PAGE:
(New throughout, adds names of drugs and other details, comment from Illinois attorney general, company)
By Nate Raymond
May 24 (Reuters) - Johnson & Johnson has agreed to pay $33 million to resolve charges by most U.S. states that it misrepresented the manufacturing practices behind Tylenol, Motrin, Benadryl and other over-the-counter drugs that were eventually recalled.
The settlement, announced by attorneys general for 42 states and the District of Columbia, resolves claims related to several products, including children’s medicines, that were voluntarily recalled from 2009 to 2011.
The list includes St. Joseph Aspirin, Sudafed, Pepcid, Mylanta, Rolaids, Zyrtec, and Zyrtec Eye Drops, the Illinois attorney general said in a news release.
The company’s Johnson & Johnson Consumer Inc unit must also ensure that its marketing and promotional practices do not unlawfully promote over-the-counter drug products, the attorneys general said.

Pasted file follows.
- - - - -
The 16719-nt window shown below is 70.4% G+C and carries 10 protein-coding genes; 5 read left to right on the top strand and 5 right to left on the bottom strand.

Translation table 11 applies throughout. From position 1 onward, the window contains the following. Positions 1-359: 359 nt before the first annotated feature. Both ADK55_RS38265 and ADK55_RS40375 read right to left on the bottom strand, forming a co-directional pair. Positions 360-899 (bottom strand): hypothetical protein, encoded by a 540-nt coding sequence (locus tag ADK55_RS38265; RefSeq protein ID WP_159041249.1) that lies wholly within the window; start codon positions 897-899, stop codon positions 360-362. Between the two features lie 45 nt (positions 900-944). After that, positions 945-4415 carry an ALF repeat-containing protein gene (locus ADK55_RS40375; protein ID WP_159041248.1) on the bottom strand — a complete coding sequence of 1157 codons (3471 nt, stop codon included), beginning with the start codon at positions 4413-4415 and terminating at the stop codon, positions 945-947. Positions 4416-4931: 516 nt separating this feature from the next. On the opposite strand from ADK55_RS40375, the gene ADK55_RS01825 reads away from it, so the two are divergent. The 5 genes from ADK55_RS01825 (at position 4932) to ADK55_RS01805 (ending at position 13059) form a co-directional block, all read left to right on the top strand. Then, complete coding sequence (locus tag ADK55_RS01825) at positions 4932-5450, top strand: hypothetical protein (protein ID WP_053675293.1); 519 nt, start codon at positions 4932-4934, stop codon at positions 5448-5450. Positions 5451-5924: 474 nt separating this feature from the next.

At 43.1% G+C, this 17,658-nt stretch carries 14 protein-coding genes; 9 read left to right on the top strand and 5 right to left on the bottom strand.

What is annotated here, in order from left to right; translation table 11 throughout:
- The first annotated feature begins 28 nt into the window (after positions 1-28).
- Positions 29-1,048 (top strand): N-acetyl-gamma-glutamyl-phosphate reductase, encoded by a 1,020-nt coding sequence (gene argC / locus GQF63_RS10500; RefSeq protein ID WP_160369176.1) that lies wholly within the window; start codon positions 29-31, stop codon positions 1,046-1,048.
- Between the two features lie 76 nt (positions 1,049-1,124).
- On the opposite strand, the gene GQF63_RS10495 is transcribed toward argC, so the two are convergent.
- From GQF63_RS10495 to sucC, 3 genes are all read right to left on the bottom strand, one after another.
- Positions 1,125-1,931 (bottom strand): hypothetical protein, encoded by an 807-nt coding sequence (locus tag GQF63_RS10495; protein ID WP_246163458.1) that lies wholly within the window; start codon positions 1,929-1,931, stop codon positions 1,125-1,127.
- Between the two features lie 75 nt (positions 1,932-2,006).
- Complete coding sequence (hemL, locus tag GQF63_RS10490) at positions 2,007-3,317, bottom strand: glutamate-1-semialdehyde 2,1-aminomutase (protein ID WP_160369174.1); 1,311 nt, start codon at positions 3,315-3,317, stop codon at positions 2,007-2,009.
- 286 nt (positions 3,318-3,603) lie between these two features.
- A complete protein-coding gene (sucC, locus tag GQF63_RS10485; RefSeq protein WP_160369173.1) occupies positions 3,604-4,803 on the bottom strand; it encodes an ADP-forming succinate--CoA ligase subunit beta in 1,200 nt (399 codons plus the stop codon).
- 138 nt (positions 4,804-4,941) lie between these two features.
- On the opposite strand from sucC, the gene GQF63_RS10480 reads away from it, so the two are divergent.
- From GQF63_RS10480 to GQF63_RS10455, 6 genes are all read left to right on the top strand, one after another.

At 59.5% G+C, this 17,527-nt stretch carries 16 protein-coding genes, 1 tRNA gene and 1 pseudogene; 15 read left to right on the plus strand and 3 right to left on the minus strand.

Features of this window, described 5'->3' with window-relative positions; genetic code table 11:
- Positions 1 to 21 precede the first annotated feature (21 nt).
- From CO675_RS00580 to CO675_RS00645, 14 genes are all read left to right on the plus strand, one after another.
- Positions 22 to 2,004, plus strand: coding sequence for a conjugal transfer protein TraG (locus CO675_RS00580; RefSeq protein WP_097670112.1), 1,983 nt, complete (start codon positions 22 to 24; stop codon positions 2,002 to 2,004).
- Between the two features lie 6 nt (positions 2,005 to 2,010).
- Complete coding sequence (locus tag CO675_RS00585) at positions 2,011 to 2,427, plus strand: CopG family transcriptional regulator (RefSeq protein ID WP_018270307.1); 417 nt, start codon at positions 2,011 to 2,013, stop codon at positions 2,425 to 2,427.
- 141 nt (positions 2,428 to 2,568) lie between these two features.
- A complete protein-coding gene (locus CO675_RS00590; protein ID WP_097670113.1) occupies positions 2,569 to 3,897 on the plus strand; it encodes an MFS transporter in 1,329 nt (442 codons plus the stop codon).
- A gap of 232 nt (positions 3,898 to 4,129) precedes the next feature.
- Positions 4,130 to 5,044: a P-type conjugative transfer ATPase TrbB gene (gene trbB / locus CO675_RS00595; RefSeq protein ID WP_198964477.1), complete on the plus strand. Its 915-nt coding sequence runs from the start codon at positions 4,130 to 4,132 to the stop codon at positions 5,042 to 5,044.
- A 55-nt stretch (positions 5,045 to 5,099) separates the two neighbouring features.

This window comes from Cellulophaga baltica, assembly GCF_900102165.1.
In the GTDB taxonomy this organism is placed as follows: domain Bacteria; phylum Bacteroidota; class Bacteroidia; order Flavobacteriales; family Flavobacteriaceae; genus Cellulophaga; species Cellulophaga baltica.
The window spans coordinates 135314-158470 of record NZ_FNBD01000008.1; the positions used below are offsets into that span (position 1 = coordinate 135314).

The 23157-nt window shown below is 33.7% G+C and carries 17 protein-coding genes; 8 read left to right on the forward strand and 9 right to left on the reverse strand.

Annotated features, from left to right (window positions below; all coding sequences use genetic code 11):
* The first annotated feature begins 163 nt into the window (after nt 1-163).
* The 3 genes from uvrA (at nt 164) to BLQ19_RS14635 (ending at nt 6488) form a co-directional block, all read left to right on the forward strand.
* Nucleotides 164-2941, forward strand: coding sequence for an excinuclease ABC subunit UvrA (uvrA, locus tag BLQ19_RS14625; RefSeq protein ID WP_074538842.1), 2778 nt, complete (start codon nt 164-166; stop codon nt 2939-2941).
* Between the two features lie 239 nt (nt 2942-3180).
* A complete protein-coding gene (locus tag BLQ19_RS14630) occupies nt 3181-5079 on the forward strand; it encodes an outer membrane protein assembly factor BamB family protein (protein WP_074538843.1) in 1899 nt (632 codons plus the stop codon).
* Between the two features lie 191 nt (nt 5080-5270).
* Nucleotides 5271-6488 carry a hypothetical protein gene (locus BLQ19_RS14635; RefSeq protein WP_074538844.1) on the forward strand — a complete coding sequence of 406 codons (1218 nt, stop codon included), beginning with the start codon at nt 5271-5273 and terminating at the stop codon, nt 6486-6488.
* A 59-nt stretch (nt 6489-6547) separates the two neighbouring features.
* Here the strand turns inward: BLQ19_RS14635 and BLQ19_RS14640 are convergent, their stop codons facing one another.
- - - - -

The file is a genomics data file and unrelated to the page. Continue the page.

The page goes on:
The accord followed a string of recalls of millions of packages of drugs made by J&J’s McNeil-PPC Inc unit, now part of Johnson & Johnson Consumer, over faulty manufacturing.
According to the state attorneys general, McNeil put on the market batches of drugs that failed to comply with federal standards and were deemed adulterated as a matter of federal law.
They claimed that McNeil misrepresented its compliance federal manufacturing rules and the quality of its over-the-counter drugs.
“Johnson & Johnson’s disregard for proper manufacturing practices of children’s medications was unacceptable,” Illinois Attorney General Lisa Madigan said in a statement.
In a statement, J&J said that its “recalls were precautionary and not undertaken on the basis of any health or safety risks to consumers, and we remain committed to providing consumers with safe and effective over-the-counter medicines.”
J&J’s McNeil unit previously in 2015 pleaded guilty to selling liquid medicine contaminated with metal and agreed to pay $25 million to resolve a U.S. Justice Department investigation. (Reporting by Nate Raymond in Boston; Editing by Chizu Nomiyama and David Gregorio)